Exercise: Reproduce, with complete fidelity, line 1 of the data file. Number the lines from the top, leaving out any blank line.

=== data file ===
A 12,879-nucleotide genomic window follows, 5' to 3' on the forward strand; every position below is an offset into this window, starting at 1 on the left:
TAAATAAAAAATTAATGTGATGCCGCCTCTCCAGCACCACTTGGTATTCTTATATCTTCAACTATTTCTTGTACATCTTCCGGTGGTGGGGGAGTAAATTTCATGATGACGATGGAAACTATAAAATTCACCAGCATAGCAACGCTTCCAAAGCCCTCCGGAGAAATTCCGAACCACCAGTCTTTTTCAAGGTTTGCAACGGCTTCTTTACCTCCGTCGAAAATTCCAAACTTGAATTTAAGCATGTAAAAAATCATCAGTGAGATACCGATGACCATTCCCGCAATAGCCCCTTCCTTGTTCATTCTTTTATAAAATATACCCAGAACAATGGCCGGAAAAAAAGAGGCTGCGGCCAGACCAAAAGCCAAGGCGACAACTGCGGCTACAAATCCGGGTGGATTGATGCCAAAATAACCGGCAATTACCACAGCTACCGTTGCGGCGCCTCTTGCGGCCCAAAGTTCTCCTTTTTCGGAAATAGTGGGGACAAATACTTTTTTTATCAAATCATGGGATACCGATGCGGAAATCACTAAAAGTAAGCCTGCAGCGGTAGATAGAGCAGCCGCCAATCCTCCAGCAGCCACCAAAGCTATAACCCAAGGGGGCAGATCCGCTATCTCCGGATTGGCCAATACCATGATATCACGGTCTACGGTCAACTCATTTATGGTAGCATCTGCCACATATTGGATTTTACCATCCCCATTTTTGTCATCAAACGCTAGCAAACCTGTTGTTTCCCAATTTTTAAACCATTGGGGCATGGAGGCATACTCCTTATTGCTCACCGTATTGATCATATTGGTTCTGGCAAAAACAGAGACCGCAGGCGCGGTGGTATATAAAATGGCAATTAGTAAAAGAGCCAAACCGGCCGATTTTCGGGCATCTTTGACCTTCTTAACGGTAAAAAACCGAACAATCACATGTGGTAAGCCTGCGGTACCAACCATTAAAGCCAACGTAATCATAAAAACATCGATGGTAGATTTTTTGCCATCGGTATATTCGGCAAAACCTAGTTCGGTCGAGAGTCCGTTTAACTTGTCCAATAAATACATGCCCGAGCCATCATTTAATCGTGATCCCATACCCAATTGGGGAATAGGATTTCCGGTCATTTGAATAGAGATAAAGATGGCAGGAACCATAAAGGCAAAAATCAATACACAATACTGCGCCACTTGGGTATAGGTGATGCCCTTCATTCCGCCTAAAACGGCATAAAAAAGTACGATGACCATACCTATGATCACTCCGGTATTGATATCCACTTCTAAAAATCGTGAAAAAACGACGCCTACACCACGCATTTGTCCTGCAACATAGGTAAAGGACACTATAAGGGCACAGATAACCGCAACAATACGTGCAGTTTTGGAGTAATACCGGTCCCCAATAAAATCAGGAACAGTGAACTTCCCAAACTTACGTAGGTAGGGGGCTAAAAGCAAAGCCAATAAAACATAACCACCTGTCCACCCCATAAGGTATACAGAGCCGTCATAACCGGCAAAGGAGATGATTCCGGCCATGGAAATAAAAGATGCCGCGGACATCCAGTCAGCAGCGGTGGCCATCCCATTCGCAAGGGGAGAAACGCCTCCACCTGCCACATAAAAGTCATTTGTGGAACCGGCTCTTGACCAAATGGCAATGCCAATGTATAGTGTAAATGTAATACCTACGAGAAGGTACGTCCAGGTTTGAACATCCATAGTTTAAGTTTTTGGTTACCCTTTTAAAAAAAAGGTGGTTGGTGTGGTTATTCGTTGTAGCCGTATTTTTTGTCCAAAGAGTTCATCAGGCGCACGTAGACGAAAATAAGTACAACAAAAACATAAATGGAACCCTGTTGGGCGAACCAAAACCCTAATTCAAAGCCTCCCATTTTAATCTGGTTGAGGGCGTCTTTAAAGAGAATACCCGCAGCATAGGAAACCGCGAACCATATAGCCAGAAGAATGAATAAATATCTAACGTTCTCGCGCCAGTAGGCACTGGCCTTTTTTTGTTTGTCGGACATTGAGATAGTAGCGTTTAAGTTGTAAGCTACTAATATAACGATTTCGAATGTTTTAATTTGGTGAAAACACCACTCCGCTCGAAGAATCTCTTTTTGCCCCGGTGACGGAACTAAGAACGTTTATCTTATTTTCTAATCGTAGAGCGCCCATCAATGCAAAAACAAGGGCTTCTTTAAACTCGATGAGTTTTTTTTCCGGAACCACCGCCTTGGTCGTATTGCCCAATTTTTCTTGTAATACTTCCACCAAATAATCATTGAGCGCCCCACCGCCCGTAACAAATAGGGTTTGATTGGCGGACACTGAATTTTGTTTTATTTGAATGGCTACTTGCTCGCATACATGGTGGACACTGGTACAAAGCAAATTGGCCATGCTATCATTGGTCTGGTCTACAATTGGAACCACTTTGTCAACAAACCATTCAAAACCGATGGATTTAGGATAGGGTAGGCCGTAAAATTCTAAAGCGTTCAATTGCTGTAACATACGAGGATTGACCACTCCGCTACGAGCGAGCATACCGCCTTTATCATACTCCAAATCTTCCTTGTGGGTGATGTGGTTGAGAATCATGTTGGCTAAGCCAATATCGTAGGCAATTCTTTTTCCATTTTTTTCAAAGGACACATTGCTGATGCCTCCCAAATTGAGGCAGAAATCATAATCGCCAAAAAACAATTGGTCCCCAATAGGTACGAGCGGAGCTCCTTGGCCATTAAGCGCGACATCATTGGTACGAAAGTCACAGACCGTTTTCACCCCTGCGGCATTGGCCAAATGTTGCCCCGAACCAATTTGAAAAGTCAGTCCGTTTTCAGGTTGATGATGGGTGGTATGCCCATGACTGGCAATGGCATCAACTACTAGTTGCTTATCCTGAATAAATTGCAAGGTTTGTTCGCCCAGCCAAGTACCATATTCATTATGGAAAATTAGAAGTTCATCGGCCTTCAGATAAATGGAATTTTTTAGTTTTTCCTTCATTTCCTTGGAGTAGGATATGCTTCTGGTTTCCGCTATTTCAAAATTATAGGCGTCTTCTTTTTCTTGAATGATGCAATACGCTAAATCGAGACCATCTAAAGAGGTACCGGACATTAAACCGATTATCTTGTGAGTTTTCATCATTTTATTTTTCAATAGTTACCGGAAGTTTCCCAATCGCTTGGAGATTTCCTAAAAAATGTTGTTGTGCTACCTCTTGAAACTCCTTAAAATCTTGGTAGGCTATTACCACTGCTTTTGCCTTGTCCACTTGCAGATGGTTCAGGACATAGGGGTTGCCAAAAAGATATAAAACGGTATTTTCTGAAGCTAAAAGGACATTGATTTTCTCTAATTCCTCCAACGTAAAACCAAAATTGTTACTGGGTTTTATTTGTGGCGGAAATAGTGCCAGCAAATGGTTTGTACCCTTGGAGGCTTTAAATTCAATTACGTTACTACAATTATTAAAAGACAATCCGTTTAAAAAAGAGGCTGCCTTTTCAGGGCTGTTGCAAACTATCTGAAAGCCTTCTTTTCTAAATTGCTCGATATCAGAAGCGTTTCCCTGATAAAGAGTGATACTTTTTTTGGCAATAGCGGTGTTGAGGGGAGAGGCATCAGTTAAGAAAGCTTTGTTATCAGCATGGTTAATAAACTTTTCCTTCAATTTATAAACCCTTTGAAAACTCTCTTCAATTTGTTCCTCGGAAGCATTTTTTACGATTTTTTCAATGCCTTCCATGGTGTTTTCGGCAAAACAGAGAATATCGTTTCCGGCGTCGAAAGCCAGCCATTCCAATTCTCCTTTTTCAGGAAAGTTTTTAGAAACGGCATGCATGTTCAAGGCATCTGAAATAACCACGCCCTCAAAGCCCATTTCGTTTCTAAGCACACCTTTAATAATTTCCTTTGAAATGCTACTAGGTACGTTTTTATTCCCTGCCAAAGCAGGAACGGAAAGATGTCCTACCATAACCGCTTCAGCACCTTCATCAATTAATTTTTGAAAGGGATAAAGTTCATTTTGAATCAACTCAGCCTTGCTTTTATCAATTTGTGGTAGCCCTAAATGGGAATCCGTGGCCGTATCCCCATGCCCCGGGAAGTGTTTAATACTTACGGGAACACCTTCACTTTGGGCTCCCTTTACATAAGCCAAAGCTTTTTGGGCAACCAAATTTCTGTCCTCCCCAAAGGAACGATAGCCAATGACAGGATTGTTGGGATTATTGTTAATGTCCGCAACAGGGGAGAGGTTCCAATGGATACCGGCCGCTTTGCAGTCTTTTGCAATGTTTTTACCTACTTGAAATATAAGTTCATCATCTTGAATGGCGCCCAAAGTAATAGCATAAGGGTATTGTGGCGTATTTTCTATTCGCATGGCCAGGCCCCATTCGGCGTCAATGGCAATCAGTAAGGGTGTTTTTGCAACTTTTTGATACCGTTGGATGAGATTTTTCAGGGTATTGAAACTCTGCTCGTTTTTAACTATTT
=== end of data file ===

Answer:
A 12,879-nucleotide genomic window follows, 5' to 3' on the forward strand; every position below is an offset into this window, starting at 1 on the left: